Prolonged drug delivery from a polymeric fibre device for the treatment of peridontal disease

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dc.contributor.author Hazle, Deanne
dc.date.accessioned 2012-07-13T11:24:26Z
dc.date.available 2012-07-13T11:24:26Z
dc.date.issued 2012-07-13
dc.identifier.uri http://hdl.handle.net/10539/11685
dc.description M.Pharm., Faculty of Health Sciences, University of the Witwatersrand, 2011 en_US
dc.description.abstract Periodontal disease describes a chronic bacterial infection affecting the gums and bone supporting the teeth. Bacteria present in plaque produce toxins, which lead to a cascade of inflammatory events that if left untreated may lead to permanent tooth loss. A periodontal pocket forms when the free gingiva moves away from the tooth surface. Periodontal disease is prevalent worldwide and has risk factors such as HIV and diabetes with possible links to socio-economic status. This places a large portion of the South African population at risk in an already burdened health care system. Scaling and root planning (SRP) forms the keystone of periodontal therapy, involving the removal of calculus and plaque. Multiple clinical trials have proved SRP leads to improved clinical outcomes. However, it often leaves behind microorganisms leading to recolonisation. Administration of pharmacological therapy is used in combination with SRP delivering one or more drugs. Subgingival treatment of periodontal disease involves the placement of a drug delivery device within the periodontal pocket releasing model drugs over a prolonged period of time. Targeted drug delivery devices have been the focus of periodontal research over the past two decades. To date there are no commercially available local drug delivery devices in South Africa for the treatment of periodontal disease. The aim of this study was to design, formulate and evaluate (in vitro) a novel polymeric fibre system to locally deliver an antimicrobial and an anti-inflammatory drug over 10 days to the periodontal pocket for the treatment of periodontal disease. The design of a flexible fibre would easily fit within the periodontal pocket evenly delivering the model drugs to the affected site. Alginate combined with glycerol was crosslinked with barium cations forming a monolithic fibre incorporating ciprofloxacin and diclofenac sodium, as the model antimicrobial and anti-inflammatory agents respectively. A 3-Factor Box-Behnken Design was employed to statistically optimise the fibres according to their tensile properties and drug release. The optimised formulation (3.14%w/v alginate, 22.54mL glycerol and 10.00w/v barium chloride) was evaluated for its drug release and hydration behaviour at pH 4 and 6.8, vibrational transitions and tensile properties as well as antimicrobial assays, characterising the in vitro behaviour of the device. The pH of the periodontal pocket varies from pH 2-9. Crosslinked alginate matrices demonstrate pH-responsive behaviour, therefore the polymeric fibre device was tested at pH 4 and 6.8. Drug release at pH 4 occurred as a result of drug diffusing through the polymeric fibres. However, at pH 6.8 the disruption of the fibre structure led to drug release as a consequence of the swelling and erosion of the matrix. Ciprofloxacin was sufficiently released from the drug-loaded fibres inhibiting growth of Escherichia coli, Enterococcus faecalis and Streptococcus mutans over 10 days. The physicomechanical and physicochemical properties were related to the degree of crosslinking, the effect of the plasticiser and the interaction of formulation components. The polymeric fibre device formed a strong yet flexible biodegradable matrix which simultaneously released an antimicrobial and anti-inflammatory agents in phosphate buffer solution pH 6.8 over 10 days. The promising in vitro results advocate for further analysis of the fibres. en_US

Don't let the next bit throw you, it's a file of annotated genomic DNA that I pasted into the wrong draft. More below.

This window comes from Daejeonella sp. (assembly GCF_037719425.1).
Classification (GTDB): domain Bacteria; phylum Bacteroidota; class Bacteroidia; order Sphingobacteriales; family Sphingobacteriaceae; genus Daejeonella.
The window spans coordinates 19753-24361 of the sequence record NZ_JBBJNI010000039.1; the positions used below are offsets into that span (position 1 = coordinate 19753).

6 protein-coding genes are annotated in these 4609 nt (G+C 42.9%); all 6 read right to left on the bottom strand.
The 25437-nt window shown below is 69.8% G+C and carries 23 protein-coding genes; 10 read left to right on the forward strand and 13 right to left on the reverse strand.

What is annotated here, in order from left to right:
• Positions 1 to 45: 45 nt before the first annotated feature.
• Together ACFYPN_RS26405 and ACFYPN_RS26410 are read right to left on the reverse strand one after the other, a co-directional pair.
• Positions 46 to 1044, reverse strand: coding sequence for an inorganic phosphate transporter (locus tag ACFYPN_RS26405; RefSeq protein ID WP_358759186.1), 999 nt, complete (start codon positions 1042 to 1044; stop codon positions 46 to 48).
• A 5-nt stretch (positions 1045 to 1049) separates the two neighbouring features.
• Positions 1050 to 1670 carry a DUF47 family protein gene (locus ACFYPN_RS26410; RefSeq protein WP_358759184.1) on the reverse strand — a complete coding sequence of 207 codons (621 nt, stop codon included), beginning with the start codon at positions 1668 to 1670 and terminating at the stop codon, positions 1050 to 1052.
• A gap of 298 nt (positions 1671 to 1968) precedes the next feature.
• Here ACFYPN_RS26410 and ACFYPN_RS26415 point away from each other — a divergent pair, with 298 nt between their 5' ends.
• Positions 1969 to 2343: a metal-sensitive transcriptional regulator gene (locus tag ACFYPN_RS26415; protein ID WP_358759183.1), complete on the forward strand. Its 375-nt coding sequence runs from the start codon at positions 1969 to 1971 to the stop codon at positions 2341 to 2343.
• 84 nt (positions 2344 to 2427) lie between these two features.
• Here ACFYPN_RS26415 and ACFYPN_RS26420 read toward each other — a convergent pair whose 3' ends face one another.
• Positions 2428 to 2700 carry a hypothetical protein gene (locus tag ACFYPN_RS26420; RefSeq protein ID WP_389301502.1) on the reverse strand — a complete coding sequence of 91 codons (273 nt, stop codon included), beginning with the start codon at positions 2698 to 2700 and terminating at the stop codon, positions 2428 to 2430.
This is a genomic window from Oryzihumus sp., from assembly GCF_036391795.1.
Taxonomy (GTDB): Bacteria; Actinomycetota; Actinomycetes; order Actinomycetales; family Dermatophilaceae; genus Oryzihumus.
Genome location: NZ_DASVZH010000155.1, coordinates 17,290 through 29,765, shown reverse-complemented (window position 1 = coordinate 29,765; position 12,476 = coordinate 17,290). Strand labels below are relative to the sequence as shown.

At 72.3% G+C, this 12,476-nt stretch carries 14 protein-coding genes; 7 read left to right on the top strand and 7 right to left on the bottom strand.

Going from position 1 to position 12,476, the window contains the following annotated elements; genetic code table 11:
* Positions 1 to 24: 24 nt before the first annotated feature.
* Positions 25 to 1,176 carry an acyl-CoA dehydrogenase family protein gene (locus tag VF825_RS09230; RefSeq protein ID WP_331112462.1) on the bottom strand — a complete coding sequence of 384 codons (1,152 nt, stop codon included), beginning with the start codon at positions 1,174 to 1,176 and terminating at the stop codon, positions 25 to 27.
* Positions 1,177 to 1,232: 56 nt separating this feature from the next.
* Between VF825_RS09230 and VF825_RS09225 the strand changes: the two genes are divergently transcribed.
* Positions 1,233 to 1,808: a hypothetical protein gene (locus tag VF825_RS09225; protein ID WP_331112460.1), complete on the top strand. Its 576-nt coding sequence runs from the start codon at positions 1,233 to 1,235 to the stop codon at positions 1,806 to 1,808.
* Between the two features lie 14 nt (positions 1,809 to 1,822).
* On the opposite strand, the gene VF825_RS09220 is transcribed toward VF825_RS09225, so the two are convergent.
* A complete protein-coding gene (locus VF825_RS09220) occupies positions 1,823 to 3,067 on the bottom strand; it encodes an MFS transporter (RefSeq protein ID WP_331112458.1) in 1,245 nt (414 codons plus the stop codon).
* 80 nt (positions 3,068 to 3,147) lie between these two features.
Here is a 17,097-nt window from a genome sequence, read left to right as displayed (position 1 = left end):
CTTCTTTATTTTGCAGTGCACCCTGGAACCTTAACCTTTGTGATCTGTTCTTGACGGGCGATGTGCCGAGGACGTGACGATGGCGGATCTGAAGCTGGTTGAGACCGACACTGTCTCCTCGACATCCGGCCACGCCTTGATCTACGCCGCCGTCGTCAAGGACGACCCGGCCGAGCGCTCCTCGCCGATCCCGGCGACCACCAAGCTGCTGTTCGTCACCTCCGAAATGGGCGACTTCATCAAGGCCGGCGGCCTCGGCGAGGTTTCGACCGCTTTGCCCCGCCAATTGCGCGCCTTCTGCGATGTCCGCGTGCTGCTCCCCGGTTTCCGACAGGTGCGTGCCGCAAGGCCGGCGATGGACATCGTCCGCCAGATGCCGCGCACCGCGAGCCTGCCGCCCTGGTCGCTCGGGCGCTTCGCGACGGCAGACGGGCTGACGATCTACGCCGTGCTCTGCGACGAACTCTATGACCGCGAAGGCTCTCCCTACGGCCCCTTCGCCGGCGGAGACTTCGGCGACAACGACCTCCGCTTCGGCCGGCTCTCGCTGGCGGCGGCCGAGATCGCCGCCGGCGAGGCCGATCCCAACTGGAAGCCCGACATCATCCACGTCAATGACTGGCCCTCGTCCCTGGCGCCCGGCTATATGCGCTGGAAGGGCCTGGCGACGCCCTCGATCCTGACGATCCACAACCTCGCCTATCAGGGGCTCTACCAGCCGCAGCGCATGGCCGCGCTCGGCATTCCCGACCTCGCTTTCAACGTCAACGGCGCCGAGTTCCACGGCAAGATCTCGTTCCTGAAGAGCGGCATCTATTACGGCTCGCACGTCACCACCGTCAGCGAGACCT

dc.language.iso en en_US
dc.subject.mesh Drug Delivery Systems en-US
dc.title Prolonged drug delivery from a polymeric fibre device for the treatment of peridontal disease en_US
dc.type Thesis en_US


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